Background: Prior to COVID 19, research into teletherapy models for individuals on the autism spectrum was slowly progressing. Following the onset of COVID 19, teletherapy became a necessity for continuity of services. Reviews of the literature on teletherapy have suggested that technology has not been a barrier for successful outcomes, but the research is still emerging for how to translate best practice autism support to the online environment. Aims: The aim of this research was to gain insight into the delivery of teletherapy and the implications for the broader disability sector workforce.
Methods: Data on experiences of delivering teletherapy were collected via survey from 141 allied health practitioners (speech pathologists, occupational therapists, psychologists, educators, and social workers) from four Australian states and territories in an autism-specific, not-for profit organisation.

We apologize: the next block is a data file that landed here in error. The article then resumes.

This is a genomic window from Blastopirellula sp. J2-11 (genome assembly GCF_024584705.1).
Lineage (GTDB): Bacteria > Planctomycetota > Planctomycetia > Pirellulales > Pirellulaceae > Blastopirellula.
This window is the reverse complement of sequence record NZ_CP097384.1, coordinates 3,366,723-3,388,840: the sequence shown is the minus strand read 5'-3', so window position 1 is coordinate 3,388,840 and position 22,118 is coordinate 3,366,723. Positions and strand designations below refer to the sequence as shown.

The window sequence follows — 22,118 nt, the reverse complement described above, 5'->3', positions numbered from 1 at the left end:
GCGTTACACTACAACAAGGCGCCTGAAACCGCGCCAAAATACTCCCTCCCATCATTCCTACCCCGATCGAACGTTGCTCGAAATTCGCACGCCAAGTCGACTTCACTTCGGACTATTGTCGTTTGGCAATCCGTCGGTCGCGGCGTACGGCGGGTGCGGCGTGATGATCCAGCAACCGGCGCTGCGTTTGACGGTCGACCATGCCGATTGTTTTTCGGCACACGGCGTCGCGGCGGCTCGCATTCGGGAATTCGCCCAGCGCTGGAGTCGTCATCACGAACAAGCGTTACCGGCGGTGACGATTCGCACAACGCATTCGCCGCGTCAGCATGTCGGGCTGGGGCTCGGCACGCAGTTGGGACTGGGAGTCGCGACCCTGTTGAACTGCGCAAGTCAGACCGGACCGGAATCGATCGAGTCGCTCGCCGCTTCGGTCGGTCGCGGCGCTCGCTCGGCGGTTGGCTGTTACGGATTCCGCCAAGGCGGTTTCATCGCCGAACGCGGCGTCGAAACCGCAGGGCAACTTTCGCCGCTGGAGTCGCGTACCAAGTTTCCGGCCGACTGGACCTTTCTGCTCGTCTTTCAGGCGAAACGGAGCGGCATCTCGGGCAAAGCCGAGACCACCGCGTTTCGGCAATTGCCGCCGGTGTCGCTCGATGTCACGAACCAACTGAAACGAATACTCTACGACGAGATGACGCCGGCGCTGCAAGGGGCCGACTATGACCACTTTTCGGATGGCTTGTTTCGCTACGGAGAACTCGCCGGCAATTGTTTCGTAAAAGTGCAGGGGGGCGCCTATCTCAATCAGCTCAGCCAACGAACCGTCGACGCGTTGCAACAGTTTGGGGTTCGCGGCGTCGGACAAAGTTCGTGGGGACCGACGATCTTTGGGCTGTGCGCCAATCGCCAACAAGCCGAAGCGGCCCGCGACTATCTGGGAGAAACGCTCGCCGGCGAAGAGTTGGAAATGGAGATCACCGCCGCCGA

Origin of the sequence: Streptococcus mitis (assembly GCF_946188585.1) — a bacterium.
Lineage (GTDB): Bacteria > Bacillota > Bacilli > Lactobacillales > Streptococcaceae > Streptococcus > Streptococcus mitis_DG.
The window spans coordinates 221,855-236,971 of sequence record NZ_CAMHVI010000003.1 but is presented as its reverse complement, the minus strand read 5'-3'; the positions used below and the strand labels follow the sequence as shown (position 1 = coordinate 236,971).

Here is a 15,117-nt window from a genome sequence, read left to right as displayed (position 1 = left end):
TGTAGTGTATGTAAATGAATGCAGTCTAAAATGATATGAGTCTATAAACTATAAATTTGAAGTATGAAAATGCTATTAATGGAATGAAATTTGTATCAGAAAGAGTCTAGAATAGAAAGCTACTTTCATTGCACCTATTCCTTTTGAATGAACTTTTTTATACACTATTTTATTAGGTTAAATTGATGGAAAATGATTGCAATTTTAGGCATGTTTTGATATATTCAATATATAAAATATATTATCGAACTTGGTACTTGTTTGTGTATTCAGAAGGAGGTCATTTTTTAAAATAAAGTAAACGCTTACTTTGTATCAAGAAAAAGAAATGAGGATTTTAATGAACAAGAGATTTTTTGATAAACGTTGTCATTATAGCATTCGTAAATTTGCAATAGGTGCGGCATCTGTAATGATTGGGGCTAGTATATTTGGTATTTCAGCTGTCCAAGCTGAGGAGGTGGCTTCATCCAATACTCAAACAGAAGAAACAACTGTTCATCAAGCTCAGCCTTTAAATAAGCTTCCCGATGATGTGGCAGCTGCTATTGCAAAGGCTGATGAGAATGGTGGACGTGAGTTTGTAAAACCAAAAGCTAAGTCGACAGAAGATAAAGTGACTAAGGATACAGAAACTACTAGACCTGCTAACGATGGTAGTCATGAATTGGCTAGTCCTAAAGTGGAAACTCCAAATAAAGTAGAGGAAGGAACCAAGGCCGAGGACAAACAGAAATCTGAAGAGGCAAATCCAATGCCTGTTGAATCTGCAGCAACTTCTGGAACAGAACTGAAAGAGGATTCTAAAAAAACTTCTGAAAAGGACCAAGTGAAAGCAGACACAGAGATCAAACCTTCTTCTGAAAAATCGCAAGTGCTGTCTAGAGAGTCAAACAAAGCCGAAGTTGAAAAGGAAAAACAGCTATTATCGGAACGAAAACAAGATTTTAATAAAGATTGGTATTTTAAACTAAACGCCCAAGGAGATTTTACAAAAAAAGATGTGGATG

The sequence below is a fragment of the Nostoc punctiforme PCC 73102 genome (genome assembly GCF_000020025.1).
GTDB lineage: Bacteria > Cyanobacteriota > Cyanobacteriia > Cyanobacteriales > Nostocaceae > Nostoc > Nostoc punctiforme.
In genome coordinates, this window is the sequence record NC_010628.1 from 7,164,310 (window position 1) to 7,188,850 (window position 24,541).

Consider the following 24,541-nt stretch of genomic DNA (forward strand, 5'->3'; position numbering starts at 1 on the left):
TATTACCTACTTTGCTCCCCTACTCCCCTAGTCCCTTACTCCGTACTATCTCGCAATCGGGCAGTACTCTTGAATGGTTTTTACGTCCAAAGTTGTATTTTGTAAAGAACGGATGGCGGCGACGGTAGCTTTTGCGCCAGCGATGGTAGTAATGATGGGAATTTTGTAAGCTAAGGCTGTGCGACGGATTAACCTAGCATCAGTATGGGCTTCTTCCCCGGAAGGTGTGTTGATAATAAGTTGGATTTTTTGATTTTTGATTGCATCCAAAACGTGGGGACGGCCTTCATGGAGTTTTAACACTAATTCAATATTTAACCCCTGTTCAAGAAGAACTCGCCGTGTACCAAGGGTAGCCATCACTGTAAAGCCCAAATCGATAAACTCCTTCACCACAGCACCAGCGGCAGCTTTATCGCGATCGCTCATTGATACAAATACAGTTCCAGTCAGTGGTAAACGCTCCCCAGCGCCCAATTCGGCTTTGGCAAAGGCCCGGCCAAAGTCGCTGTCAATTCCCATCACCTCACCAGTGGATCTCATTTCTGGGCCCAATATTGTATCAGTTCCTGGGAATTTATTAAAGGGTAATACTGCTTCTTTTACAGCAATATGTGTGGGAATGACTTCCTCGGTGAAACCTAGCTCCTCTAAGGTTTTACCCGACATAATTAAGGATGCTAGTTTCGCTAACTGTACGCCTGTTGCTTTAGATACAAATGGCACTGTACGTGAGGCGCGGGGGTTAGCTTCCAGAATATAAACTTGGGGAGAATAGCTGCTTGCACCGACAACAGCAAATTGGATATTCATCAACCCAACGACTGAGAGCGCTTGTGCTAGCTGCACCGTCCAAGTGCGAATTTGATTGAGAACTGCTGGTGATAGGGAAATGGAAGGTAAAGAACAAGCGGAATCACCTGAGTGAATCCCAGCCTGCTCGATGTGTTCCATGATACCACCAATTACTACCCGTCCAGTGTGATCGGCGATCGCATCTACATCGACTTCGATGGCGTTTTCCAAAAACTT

Results: In this presentation we will discuss two key themes; a) an increase in preparation time as practitioners adapted therapy supports for the online environment, with concerns raised about unbillable activities that impact on service sustainability and; b) teletherapy shifted practitioner expectations in the role of parents, which may lead to parent/practitioner incongruency in teletherapy service expectations.
Conclusions: While COVID 19 has brought forward incredible advances in telehealth models of practice, what’s needed now is to further understand what works, for who, and in which context. This will inform practice guidelines and training for new graduates and practitioners, as well as information for service users on what to expect.